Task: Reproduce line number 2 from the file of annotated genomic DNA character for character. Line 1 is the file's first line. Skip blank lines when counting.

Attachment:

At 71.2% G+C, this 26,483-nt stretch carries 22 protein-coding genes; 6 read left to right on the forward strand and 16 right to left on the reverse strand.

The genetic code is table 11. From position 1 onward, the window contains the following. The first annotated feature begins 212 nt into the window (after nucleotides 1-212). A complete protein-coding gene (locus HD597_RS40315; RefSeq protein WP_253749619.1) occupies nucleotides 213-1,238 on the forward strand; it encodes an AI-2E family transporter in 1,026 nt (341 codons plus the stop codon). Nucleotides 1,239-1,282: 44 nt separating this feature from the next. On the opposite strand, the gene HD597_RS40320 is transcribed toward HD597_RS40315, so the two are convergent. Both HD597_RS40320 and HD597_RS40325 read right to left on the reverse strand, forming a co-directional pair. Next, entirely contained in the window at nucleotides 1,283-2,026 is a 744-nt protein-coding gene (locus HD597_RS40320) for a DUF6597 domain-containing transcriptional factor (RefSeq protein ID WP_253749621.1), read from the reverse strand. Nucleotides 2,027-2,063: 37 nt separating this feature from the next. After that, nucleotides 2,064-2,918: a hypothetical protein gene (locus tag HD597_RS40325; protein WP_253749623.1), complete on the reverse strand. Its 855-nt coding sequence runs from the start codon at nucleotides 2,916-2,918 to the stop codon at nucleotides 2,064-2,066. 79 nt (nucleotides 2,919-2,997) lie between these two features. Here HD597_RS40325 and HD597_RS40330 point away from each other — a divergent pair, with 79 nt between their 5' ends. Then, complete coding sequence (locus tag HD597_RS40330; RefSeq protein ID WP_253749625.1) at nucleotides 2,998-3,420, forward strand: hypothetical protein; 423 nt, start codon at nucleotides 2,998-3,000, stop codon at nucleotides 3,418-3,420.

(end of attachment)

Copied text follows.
The genetic code is table 11. From position 1 onward, the window contains the following. The first annotated feature begins 212 nt into the window (after nucleotides 1-212). A complete protein-coding gene (locus HD597_RS40315; RefSeq protein WP_253749619.1) occupies nucleotides 213-1,238 on the forward strand; it encodes an AI-2E family transporter in 1,026 nt (341 codons plus the stop codon). Nucleotides 1,239-1,282: 44 nt separating this feature from the next. On the opposite strand, the gene HD597_RS40320 is transcribed toward HD597_RS40315, so the two are convergent. Both HD597_RS40320 and HD597_RS40325 read right to left on the reverse strand, forming a co-directional pair. Next, entirely contained in the window at nucleotides 1,283-2,026 is a 744-nt protein-coding gene (locus HD597_RS40320) for a DUF6597 domain-containing transcriptional factor (RefSeq protein ID WP_253749621.1), read from the reverse strand. Nucleotides 2,027-2,063: 37 nt separating this feature from the next. After that, nucleotides 2,064-2,918: a hypothetical protein gene (locus tag HD597_RS40325; protein WP_253749623.1), complete on the reverse strand. Its 855-nt coding sequence runs from the start codon at nucleotides 2,916-2,918 to the stop codon at nucleotides 2,064-2,066. 79 nt (nucleotides 2,919-2,997) lie between these two features. Here HD597_RS40325 and HD597_RS40330 point away from each other — a divergent pair, with 79 nt between their 5' ends. Then, complete coding sequence (locus tag HD597_RS40330; RefSeq protein ID WP_253749625.1) at nucleotides 2,998-3,420, forward strand: hypothetical protein; 423 nt, start codon at nucleotides 2,998-3,000, stop codon at nucleotides 3,418-3,420.